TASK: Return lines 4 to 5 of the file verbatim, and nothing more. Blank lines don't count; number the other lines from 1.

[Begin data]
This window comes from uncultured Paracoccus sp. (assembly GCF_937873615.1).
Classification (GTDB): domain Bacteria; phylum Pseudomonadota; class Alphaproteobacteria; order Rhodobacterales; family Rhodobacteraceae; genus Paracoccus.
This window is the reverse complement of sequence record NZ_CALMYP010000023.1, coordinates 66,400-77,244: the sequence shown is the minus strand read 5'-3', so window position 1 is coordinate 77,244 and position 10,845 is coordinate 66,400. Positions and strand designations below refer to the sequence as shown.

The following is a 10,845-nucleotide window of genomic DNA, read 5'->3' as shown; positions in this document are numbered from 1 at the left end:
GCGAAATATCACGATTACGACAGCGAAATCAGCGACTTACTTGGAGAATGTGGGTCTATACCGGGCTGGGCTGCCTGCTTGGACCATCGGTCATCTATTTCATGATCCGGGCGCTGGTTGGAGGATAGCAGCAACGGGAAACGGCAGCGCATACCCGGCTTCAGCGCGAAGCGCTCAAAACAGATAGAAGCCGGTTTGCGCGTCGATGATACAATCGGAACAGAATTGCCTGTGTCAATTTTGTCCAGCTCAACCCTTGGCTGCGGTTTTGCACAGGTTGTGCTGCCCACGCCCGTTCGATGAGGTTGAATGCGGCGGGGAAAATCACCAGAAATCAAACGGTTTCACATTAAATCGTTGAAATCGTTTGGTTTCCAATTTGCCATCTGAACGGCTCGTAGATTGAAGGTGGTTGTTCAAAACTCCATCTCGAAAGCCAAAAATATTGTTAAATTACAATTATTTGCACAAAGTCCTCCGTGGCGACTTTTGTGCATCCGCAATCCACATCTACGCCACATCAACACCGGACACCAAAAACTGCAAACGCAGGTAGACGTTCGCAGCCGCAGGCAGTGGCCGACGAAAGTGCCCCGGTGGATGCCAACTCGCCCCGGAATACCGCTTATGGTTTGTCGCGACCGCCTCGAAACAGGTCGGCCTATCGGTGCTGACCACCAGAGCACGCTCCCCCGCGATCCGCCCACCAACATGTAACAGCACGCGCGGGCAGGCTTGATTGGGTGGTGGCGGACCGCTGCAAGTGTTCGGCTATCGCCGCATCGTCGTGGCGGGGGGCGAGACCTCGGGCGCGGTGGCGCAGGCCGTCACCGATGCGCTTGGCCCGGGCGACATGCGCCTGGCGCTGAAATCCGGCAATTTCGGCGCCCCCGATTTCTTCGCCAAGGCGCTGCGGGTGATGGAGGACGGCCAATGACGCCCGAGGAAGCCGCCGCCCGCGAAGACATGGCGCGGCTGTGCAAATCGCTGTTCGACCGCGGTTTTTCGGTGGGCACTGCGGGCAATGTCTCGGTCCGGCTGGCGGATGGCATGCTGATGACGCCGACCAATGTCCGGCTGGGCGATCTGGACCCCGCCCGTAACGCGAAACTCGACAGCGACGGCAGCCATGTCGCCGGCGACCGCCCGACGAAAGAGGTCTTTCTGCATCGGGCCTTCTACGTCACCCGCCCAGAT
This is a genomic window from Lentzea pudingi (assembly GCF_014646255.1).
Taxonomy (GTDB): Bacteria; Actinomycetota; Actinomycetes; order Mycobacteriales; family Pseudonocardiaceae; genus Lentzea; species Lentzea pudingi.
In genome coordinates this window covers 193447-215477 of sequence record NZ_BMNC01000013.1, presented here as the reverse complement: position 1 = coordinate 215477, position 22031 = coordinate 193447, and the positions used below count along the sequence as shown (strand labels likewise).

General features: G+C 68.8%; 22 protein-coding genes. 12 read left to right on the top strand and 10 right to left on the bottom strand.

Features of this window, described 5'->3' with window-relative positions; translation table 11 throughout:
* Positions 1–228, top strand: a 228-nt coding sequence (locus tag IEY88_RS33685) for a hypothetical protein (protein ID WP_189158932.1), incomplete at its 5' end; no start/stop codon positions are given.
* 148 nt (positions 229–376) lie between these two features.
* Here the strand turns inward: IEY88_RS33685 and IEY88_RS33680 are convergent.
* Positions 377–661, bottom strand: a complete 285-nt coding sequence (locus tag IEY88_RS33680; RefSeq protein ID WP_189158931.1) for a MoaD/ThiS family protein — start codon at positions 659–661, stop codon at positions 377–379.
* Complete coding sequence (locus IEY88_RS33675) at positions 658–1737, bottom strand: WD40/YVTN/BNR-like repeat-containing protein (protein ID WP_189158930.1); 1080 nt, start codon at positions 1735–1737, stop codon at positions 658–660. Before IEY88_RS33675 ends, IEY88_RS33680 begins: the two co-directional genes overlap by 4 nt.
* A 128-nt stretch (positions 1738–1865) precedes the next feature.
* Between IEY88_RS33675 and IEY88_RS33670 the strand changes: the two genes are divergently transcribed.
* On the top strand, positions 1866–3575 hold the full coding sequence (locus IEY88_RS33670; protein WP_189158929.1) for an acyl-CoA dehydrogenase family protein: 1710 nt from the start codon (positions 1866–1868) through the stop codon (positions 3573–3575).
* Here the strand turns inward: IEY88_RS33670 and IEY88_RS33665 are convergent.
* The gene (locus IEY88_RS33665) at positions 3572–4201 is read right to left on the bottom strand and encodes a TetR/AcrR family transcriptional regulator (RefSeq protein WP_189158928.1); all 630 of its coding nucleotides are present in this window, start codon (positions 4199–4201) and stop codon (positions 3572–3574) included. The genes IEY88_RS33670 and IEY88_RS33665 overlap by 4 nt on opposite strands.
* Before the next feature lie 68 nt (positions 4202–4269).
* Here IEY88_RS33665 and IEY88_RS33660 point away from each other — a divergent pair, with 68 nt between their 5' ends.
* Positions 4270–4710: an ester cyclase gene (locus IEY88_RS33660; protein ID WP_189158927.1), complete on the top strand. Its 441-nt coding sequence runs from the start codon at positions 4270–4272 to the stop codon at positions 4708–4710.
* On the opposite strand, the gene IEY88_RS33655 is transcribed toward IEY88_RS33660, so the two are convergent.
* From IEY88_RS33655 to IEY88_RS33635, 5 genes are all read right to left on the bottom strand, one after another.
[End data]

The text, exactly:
The following is a 10,845-nucleotide window of genomic DNA, read 5'->3' as shown; positions in this document are numbered from 1 at the left end:
GCGAAATATCACGATTACGACAGCGAAATCAGCGACTTACTTGGAGAATGTGGGTCTATACCGGGCTGGGCTGCCTGCTTGGACCATCGGTCATCTATTTCATGATCCGGGCGCTGGTTGGAGGATAGCAGCAACGGGAAACGGCAGCGCATACCCGGCTTCAGCGCGAAGCGCTCAAAACAGATAGAAGCCGGTTTGCGCGTCGATGATACAATCGGAACAGAATTGCCTGTGTCAATTTTGTCCAGCTCAACCCTTGGCTGCGGTTTTGCACAGGTTGTGCTGCCCACGCCCGTTCGATGAGGTTGAATGCGGCGGGGAAAATCACCAGAAATCAAACGGTTTCACATTAAATCGTTGAAATCGTTTGGTTTCCAATTTGCCATCTGAACGGCTCGTAGATTGAAGGTGGTTGTTCAAAACTCCATCTCGAAAGCCAAAAATATTGTTAAATTACAATTATTTGCACAAAGTCCTCCGTGGCGACTTTTGTGCATCCGCAATCCACATCTACGCCACATCAACACCGGACACCAAAAACTGCAAACGCAGGTAGACGTTCGCAGCCGCAGGCAGTGGCCGACGAAAGTGCCCCGGTGGATGCCAACTCGCCCCGGAATACCGCTTATGGTTTGTCGCGACCGCCTCGAAACAGGTCGGCCTATCGGTGCTGACCACCAGAGCACGCTCCCCCGCGATCCGCCCACCAACATGTAACAGCACGCGCGGGCAGGCTTGATTGGGTGGTGGCGGACCGCTGCAAGTGTTCGGCTATCGCCGCATCGTCGTGGCGGGGGGCGAGACCTCGGGCGCGGTGGCGCAGGCCGTCACCGATGCGCTTGGCCCGGGCGACATGCGCCTGGCGCTGAAATCCGGCAATTTCGGCGCCCCCGATTTCTTCGCCAAGGCGCTGCGGGTGATGGAGGACGGCCAATGACGCCCGAGGAAGCCGCCGCCCGCGAAGACATGGCGCGGCTGTGCAAATCGCTGTTCGACCGCGGTTTTTCGGTGGGCACTGCGGGCAATGTCTCGGTCCGGCTGGCGGATGGCATGCTGATGACGCCGACCAATGTCCGGCTGGGCGATCTGGACCCCGCCCGTAACGCGAAACTCGACAGCGACGGCAGCCATGTCGCCGGCGACCGCCCGACGAAAGAGGTCTTTCTGCATCGGGCCTTCTACGTCACCCGCCCAGAT